In the history of rock ‘n roll and rhythm and blues there are few songs as important then That’s Alright Mama. It was the first hit record released by Elvis Presley on Sam Phillips’ Sun Records, but Elvis was not the first to do the tune. That distinction belongs to Arthur “Big Boy” Crudup who, borrowing ideas from Blind Lemon Jefferson, wrote and recorded the tune in 1946. I’ve heard both versions of the song and they are very similar. Elvis didn’t wander too far from Crudup’s tree with his version.
I have a friend in France who is a wonderful cigar box guitar player, singer, and video editor. He performs under the name Delbarjo and I’ve featured some of his videos on this site before. To my ear Delbarjo has an understanding of the blues that came straight out of the Mississippi Delta. Since I first became aware of him I have watched and rewatched all of his YouTube videos and never tire of his style and try to patiently wait for him to come up with something new.
Just can’t get enough of Playing for Change. I love the concept, the variety of music, how it’s changed the life of musicians, and how it’s bringing world music to the world. I also love that they are sponsoring musical scholarships and schools in many world locations. If you find yourself with a few extra shekels you may consider making a small donation. It doesn’t take much to really make a difference.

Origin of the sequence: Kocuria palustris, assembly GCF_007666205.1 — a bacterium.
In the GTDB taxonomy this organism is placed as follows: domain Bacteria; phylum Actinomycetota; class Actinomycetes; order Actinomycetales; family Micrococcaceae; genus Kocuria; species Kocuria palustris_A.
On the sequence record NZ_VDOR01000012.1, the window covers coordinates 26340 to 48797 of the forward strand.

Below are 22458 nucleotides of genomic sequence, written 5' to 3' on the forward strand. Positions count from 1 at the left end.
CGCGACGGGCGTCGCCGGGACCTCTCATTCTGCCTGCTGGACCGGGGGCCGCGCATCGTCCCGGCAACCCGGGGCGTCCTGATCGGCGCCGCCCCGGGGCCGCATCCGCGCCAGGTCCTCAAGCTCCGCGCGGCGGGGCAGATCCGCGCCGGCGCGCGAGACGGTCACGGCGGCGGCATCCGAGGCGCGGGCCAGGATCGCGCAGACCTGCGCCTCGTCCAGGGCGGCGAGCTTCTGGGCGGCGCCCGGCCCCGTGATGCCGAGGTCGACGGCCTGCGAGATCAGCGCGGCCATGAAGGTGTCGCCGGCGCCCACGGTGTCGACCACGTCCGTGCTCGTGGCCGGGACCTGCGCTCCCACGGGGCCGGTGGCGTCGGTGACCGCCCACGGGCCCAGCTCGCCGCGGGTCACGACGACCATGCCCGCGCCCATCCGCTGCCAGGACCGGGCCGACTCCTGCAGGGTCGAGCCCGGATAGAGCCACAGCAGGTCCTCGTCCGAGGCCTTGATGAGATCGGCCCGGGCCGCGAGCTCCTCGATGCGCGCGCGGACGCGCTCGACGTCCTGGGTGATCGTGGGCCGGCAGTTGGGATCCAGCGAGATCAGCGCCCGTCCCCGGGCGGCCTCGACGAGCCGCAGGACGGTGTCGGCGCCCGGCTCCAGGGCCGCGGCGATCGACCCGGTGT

“This song was composed by Jason Tamba, PFC band member and recorded in Australia during the Peace through Music Tour in March 2013, when the Playing For Change Band was opening concerts for Robert Plant. This amazing song is a fusion between Congolese rumba and reggae and has been a hit during the all tour.”
Several years ago I heard about people playing cigar box guitars and found a few YouTube videos of back porch players picking their homemade creations. I gave some consideration to building one but shelved the thought until this past winter. After several failures I finally whipped the learning curve and emerged from the basement with what I call, “a player.” Not to be confused with, “a wall hanger.”